28 percent – the percentage of targets that Vernon Davis has seen in games he’s been active. In the seven regular season games that Colin Kaepernick started to finish 2012, Davis only received 10.4 percent of the Niners receiving looks. He accumulated just 12 total receptions to finish last season for 144 yards and one score with Kap at the helm. Since returning from his hamstring injury, that target percentage is up to 33 percent as well. Over the past three weeks, Davis is third in the NFL with 330 receiving yards and is second in standard scoring tight end points per game (13.8) for the season.
21.5 percent – the percentage of snaps that Pierre Garcon is being targeted on, the most in the league. Garcon has ten or more targets in four of the six Washington games, and has five or more receptions in every game this season although only topping 75 yards in only one game. Washington faces seven defenses over their final nine games that are among the bottom seven teams in allowing points to opposing quarterbacks. Garcon should receive a healthy arbitrage of Griffin’s scoring in the second half of the season.
7.8 – the number of receptions per game that Antonio Brown averages, the most in the league. That puts him on pace for 125 receptions, which would be the second highest total ever in league history (Marvin Harrison, 143 catches in 2002). Even If Brown falls off of the pace he’s racing towards, he still has a chance to become only the second receiver in Steelers history to reach the century mark in receptions (112 by Hines Ward in 2002).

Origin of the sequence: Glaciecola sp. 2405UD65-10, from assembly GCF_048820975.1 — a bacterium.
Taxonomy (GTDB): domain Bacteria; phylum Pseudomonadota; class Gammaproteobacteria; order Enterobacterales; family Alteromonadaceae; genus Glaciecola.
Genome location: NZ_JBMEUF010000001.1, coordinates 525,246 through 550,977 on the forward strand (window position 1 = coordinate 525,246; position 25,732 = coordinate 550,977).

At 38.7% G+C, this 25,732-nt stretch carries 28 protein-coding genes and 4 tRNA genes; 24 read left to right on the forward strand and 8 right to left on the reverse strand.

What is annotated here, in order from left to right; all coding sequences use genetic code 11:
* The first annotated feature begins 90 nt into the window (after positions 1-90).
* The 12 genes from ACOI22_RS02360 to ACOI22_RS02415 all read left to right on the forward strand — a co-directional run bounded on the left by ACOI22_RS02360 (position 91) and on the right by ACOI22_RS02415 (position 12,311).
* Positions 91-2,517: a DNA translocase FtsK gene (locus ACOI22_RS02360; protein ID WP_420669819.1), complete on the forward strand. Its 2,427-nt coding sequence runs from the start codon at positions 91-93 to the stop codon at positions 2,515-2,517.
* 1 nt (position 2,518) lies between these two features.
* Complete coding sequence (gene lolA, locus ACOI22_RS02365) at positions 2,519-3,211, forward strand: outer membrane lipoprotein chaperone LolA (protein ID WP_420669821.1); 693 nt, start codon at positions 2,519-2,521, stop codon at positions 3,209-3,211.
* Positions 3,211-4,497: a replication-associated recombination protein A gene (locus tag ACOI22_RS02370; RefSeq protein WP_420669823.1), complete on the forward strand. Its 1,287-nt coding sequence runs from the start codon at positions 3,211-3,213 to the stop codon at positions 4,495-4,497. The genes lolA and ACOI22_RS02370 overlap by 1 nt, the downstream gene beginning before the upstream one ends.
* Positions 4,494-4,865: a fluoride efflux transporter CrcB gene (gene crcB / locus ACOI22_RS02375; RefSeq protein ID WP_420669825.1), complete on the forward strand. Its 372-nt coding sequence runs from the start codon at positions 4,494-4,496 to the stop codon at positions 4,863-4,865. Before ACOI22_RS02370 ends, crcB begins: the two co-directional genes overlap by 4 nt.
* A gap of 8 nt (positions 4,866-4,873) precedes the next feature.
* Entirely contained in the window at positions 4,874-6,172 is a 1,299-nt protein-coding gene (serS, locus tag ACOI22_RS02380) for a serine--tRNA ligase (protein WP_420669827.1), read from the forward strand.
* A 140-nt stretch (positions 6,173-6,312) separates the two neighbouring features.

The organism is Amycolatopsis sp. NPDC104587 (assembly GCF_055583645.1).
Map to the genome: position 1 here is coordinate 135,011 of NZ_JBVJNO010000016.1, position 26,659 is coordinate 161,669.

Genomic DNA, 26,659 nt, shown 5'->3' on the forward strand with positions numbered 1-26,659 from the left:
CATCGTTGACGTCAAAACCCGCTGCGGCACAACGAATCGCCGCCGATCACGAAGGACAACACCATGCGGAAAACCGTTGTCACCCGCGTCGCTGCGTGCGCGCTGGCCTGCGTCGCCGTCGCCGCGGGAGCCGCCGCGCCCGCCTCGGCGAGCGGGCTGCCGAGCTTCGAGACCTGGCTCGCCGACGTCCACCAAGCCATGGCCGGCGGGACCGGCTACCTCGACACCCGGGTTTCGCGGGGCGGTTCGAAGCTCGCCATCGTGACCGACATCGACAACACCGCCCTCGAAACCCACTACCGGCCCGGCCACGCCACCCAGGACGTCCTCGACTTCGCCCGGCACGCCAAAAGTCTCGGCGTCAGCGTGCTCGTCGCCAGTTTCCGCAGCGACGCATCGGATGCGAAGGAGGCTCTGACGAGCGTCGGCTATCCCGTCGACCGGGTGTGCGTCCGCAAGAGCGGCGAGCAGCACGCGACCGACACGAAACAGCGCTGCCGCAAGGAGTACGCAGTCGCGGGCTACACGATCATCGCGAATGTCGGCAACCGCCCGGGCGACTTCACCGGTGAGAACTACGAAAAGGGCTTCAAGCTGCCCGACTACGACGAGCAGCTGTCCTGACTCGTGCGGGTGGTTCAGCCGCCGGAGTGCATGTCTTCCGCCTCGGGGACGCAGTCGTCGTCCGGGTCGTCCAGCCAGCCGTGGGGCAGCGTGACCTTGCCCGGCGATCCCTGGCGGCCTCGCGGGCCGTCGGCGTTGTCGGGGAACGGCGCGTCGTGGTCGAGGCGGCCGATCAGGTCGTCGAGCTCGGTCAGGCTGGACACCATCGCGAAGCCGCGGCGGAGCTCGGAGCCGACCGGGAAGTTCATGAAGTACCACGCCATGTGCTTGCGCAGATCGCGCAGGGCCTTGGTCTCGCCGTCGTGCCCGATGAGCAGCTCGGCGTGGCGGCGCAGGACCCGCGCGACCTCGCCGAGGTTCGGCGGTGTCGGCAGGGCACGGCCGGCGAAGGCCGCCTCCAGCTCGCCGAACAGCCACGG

18.2 percent – Wes Welker’s touchdown percentage on receptions this season. Welker has a career touchdown percentage of five percent and his career high in any given season is 8.1 percent in 2010. His eight touchdowns through seven games are only one behind his career high of nine spikes in 2011. His scores are by design, too. Denver is using him near the end zone to create mismatches. There will be slight regression like the last two weeks, but until Demaryius Thomas develops as a polished receiver, Welker will continue to be used in his current fashion. Oh, and all this while he’s still on pace for his sixth 100 catch season in seven years.